But I apologize for having gotten it all wrong. I see now you have a beautiful site layout and design, and of course, highly readable — and that had been the “flash point” for my comment. I sure jumped the gun — and i apologize for that.

    I read your twitter stream — and you have a right to view my comment as rude… and jerky (though you did not actually invoke that word).

    As for your friends who supported you by saying “Delete his comment”, I am happy to see you did not. … I always find it better to let things be examined in light of day, and I can and do accept that I was wrong about the generalized commenting the accompanied the accurate portion of my comment which was: I can’t read with these color choices. Now i learn it was the result of the style sheet not loading, vs the idea that seemed absolutely impossible to conceive in my head: that someone designed it that way.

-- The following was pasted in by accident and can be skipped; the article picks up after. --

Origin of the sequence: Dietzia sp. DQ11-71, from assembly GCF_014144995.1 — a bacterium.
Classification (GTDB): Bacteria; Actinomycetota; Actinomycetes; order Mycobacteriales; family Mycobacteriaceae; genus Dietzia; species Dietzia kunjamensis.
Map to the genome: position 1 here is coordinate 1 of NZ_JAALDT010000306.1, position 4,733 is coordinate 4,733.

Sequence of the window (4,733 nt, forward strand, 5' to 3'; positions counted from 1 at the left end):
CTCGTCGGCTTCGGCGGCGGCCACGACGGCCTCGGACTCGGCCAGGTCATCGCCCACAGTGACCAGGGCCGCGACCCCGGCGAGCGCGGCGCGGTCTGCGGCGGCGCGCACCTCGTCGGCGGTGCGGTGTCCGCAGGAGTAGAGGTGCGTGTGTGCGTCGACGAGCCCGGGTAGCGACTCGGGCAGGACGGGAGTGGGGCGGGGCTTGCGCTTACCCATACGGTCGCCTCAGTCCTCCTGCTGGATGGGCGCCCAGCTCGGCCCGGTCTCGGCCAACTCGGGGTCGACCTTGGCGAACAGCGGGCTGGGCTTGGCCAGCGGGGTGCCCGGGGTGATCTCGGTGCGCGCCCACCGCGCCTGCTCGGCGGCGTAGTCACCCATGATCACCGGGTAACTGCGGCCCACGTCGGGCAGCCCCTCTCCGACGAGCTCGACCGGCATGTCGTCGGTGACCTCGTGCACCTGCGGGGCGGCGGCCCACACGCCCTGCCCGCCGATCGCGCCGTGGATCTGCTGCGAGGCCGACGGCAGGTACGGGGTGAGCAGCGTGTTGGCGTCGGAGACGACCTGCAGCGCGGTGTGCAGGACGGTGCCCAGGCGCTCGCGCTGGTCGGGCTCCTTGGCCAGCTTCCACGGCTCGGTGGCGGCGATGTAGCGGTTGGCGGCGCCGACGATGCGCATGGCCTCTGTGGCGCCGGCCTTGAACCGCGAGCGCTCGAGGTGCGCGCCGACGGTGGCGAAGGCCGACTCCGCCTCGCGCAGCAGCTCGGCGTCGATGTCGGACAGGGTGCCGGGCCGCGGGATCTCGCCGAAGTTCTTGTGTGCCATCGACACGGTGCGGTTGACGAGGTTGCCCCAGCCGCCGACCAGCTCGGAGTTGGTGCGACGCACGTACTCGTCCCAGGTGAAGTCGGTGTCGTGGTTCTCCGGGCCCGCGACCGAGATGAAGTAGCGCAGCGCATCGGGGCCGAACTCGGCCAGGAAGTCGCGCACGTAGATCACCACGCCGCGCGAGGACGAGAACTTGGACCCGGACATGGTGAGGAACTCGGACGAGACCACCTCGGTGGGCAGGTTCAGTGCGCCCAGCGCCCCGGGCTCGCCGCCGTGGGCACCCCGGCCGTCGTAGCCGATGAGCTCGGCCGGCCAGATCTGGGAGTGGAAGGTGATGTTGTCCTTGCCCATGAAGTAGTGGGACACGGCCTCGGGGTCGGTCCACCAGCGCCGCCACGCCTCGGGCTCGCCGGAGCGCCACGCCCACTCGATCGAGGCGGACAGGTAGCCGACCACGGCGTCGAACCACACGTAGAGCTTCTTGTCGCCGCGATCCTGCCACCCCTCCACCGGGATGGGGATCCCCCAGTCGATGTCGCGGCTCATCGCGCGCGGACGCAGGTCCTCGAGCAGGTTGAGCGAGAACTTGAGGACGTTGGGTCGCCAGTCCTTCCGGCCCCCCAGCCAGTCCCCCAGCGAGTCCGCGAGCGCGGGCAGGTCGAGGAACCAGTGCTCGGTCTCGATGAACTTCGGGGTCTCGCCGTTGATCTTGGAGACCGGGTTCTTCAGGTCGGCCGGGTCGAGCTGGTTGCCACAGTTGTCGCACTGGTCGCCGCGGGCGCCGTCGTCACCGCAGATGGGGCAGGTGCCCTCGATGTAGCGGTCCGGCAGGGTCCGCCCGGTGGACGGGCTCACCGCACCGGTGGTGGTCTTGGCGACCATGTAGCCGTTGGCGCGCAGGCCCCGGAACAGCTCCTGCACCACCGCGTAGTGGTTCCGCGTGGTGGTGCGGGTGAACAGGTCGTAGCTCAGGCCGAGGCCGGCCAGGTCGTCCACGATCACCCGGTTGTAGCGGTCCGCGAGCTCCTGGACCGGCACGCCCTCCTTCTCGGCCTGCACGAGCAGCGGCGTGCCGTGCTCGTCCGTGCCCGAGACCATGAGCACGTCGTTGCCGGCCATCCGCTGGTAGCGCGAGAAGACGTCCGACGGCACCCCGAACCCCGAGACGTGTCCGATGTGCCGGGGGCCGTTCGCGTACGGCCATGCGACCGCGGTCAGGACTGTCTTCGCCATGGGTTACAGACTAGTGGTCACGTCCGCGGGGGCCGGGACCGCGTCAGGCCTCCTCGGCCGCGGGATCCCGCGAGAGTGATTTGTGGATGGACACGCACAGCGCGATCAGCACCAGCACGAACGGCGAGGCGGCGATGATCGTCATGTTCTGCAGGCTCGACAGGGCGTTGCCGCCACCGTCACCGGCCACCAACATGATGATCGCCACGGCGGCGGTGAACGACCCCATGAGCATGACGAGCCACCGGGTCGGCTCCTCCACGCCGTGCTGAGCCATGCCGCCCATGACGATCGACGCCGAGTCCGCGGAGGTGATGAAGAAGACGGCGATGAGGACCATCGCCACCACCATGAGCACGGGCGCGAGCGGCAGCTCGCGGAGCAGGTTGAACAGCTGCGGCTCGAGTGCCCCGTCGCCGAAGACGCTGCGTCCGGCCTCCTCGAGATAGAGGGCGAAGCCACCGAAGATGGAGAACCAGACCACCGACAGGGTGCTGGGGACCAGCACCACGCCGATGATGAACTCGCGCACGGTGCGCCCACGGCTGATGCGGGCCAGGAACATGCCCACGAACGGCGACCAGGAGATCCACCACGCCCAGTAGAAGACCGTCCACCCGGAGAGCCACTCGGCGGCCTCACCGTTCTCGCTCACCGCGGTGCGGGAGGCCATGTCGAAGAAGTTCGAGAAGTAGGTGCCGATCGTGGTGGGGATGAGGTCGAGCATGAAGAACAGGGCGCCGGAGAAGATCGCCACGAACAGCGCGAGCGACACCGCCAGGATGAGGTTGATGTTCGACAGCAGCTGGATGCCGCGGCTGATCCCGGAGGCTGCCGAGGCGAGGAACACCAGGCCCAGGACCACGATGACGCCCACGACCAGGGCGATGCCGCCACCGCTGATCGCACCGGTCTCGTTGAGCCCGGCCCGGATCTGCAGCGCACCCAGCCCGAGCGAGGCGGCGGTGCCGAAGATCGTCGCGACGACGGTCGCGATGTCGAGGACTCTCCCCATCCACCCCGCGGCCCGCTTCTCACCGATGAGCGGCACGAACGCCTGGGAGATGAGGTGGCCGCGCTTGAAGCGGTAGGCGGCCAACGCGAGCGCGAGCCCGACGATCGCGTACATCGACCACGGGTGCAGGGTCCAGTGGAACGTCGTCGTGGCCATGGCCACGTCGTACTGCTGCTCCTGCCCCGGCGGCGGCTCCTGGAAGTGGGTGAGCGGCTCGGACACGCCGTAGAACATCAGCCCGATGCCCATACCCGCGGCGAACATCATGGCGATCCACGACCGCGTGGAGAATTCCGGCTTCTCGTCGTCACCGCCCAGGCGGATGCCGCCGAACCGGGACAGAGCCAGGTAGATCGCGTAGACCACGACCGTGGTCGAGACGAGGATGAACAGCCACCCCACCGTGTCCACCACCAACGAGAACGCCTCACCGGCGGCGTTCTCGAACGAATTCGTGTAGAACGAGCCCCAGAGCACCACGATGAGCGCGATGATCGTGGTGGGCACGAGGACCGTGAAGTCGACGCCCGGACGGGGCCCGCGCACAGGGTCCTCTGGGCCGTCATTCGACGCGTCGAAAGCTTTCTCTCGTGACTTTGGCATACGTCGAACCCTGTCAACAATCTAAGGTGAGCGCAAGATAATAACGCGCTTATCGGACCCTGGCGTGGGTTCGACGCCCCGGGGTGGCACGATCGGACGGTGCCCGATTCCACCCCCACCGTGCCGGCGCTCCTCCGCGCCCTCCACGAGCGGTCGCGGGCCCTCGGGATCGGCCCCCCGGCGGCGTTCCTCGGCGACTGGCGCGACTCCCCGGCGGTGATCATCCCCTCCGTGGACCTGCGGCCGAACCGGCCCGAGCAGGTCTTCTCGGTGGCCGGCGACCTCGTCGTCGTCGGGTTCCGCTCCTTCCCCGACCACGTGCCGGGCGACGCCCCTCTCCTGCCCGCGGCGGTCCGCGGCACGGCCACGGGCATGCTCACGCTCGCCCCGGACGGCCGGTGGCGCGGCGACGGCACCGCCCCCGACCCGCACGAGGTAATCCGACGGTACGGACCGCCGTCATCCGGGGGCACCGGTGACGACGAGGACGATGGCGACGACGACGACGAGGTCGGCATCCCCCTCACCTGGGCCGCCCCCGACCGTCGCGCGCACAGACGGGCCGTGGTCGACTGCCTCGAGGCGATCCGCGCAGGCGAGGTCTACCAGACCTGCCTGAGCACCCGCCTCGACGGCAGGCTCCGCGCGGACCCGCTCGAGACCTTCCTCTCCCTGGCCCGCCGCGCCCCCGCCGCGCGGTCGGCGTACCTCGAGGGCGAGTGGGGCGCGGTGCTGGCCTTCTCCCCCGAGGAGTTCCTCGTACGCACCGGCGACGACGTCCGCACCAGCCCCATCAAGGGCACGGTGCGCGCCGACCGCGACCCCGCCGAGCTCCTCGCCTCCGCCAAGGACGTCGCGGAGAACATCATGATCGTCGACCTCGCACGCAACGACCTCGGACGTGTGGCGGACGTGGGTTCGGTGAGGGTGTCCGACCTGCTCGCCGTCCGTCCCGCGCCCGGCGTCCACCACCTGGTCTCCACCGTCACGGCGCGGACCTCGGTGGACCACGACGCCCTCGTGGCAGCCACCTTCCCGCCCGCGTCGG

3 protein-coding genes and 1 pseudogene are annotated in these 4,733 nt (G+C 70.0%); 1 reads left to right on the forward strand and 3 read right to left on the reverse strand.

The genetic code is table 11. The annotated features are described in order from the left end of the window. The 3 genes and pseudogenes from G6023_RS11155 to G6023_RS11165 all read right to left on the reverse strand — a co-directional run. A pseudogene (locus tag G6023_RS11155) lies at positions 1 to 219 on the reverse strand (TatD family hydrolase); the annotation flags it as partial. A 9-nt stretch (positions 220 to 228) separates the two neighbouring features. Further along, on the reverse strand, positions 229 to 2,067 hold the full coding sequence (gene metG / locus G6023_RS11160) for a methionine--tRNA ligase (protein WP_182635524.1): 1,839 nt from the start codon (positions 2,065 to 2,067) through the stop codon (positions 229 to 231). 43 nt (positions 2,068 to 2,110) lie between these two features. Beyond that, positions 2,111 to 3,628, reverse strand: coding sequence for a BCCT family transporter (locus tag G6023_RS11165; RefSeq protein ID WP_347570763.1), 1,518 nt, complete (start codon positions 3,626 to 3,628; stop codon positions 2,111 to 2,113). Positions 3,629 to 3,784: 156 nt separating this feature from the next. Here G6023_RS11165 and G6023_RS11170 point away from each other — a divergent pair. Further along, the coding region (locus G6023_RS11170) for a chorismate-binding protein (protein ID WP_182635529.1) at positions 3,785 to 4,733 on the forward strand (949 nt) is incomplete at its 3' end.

So please accept my apology for going off half-cocked… And thank you for responding above so professionally.

    Another time (perhaps) — unless i have been banished from this collection of UX designers — I will tell you where all that comes from. Turns out *not* to be the case here, so i am the one to be embarrassed. But the short hook is: I am seeing more and more a dual trend: While the numbers of qualified IA/UI/UX/interaction designers/transaction designers has increased, and we are seeing that excellence propogating onto the web (and mobile), I am seeing an alarming other trend: Which are the faux UX people who may have the academic degrees a mile long, and yet whose work simply does not hold up.